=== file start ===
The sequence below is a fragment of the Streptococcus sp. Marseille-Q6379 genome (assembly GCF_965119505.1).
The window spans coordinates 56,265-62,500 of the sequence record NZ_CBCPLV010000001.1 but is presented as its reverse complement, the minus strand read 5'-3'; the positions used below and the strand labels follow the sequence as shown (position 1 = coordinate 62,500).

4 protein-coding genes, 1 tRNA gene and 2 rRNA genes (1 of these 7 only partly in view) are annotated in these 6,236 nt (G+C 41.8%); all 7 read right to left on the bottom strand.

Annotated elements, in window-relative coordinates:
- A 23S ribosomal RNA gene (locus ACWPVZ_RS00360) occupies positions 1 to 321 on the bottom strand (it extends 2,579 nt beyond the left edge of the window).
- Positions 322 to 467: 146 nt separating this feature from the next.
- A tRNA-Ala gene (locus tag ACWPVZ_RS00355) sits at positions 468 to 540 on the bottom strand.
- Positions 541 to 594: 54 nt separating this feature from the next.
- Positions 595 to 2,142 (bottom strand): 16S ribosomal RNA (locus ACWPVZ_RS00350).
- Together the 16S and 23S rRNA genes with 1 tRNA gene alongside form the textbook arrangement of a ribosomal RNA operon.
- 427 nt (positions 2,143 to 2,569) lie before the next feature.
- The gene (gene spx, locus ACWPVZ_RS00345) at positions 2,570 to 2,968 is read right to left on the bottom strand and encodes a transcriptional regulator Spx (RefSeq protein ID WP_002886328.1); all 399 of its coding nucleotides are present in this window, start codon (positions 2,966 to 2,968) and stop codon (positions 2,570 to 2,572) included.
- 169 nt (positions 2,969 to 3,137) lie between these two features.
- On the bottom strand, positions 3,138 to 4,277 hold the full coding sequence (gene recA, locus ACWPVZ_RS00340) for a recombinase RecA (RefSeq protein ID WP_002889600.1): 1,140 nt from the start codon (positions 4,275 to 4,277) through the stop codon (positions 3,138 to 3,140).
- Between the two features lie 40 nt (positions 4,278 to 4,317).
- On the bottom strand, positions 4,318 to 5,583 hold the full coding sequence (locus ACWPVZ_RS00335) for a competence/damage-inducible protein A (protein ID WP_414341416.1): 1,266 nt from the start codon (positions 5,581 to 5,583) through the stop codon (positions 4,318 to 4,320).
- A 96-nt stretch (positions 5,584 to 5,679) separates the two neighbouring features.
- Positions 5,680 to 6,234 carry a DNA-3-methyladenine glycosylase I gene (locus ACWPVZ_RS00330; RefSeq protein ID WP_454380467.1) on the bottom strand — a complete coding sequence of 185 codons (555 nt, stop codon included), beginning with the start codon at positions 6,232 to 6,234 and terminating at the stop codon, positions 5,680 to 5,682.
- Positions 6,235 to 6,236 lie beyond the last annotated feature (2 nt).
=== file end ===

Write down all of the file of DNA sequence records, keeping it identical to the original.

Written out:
The sequence below is a fragment of the Streptococcus sp. Marseille-Q6379 genome (assembly GCF_965119505.1).
The window spans coordinates 56,265-62,500 of the sequence record NZ_CBCPLV010000001.1 but is presented as its reverse complement, the minus strand read 5'-3'; the positions used below and the strand labels follow the sequence as shown (position 1 = coordinate 62,500).

4 protein-coding genes, 1 tRNA gene and 2 rRNA genes (1 of these 7 only partly in view) are annotated in these 6,236 nt (G+C 41.8%); all 7 read right to left on the bottom strand.

Annotated elements, in window-relative coordinates:
- A 23S ribosomal RNA gene (locus ACWPVZ_RS00360) occupies positions 1 to 321 on the bottom strand (it extends 2,579 nt beyond the left edge of the window).
- Positions 322 to 467: 146 nt separating this feature from the next.
- A tRNA-Ala gene (locus tag ACWPVZ_RS00355) sits at positions 468 to 540 on the bottom strand.
- Positions 541 to 594: 54 nt separating this feature from the next.
- Positions 595 to 2,142 (bottom strand): 16S ribosomal RNA (locus ACWPVZ_RS00350).
- Together the 16S and 23S rRNA genes with 1 tRNA gene alongside form the textbook arrangement of a ribosomal RNA operon.
- 427 nt (positions 2,143 to 2,569) lie before the next feature.
- The gene (gene spx, locus ACWPVZ_RS00345) at positions 2,570 to 2,968 is read right to left on the bottom strand and encodes a transcriptional regulator Spx (RefSeq protein ID WP_002886328.1); all 399 of its coding nucleotides are present in this window, start codon (positions 2,966 to 2,968) and stop codon (positions 2,570 to 2,572) included.
- 169 nt (positions 2,969 to 3,137) lie between these two features.
- On the bottom strand, positions 3,138 to 4,277 hold the full coding sequence (gene recA, locus ACWPVZ_RS00340) for a recombinase RecA (RefSeq protein ID WP_002889600.1): 1,140 nt from the start codon (positions 4,275 to 4,277) through the stop codon (positions 3,138 to 3,140).
- Between the two features lie 40 nt (positions 4,278 to 4,317).
- On the bottom strand, positions 4,318 to 5,583 hold the full coding sequence (locus ACWPVZ_RS00335) for a competence/damage-inducible protein A (protein ID WP_414341416.1): 1,266 nt from the start codon (positions 5,581 to 5,583) through the stop codon (positions 4,318 to 4,320).
- A 96-nt stretch (positions 5,584 to 5,679) separates the two neighbouring features.
- Positions 5,680 to 6,234 carry a DNA-3-methyladenine glycosylase I gene (locus ACWPVZ_RS00330; RefSeq protein ID WP_454380467.1) on the bottom strand — a complete coding sequence of 185 codons (555 nt, stop codon included), beginning with the start codon at positions 6,232 to 6,234 and terminating at the stop codon, positions 5,680 to 5,682.
- Positions 6,235 to 6,236 lie beyond the last annotated feature (2 nt).